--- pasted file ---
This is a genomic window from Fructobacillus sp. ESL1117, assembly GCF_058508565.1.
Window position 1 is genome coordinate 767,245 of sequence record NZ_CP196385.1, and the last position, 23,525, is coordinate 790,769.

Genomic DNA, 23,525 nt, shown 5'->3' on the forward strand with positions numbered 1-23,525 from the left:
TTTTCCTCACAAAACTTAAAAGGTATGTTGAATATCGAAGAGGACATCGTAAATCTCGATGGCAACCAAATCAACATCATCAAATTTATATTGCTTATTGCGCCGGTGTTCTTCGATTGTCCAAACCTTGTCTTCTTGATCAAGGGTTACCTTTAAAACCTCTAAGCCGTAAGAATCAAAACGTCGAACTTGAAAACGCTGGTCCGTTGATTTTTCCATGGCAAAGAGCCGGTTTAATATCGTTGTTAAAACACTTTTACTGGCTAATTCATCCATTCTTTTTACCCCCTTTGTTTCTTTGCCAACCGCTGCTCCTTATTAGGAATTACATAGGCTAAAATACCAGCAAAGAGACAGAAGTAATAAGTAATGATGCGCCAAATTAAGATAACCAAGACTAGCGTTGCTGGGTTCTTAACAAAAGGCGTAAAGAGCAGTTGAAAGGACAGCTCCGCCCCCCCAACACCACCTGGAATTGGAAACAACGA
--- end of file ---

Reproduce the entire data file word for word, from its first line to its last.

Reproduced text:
This is a genomic window from Fructobacillus sp. ESL1117, assembly GCF_058508565.1.
Window position 1 is genome coordinate 767,245 of sequence record NZ_CP196385.1, and the last position, 23,525, is coordinate 790,769.

Genomic DNA, 23,525 nt, shown 5'->3' on the forward strand with positions numbered 1-23,525 from the left:
TTTTCCTCACAAAACTTAAAAGGTATGTTGAATATCGAAGAGGACATCGTAAATCTCGATGGCAACCAAATCAACATCATCAAATTTATATTGCTTATTGCGCCGGTGTTCTTCGATTGTCCAAACCTTGTCTTCTTGATCAAGGGTTACCTTTAAAACCTCTAAGCCGTAAGAATCAAAACGTCGAACTTGAAAACGCTGGTCCGTTGATTTTTCCATGGCAAAGAGCCGGTTTAATATCGTTGTTAAAACACTTTTACTGGCTAATTCATCCATTCTTTTTACCCCCTTTGTTTCTTTGCCAACCGCTGCTCCTTATTAGGAATTACATAGGCTAAAATACCAGCAAAGAGACAGAAGTAATAAGTAATGATGCGCCAAATTAAGATAACCAAGACTAGCGTTGCTGGGTTCTTAACAAAAGGCGTAAAGAGCAGTTGAAAGGACAGCTCCGCCCCCCCAACACCACCTGGAATTGGAAACAACGA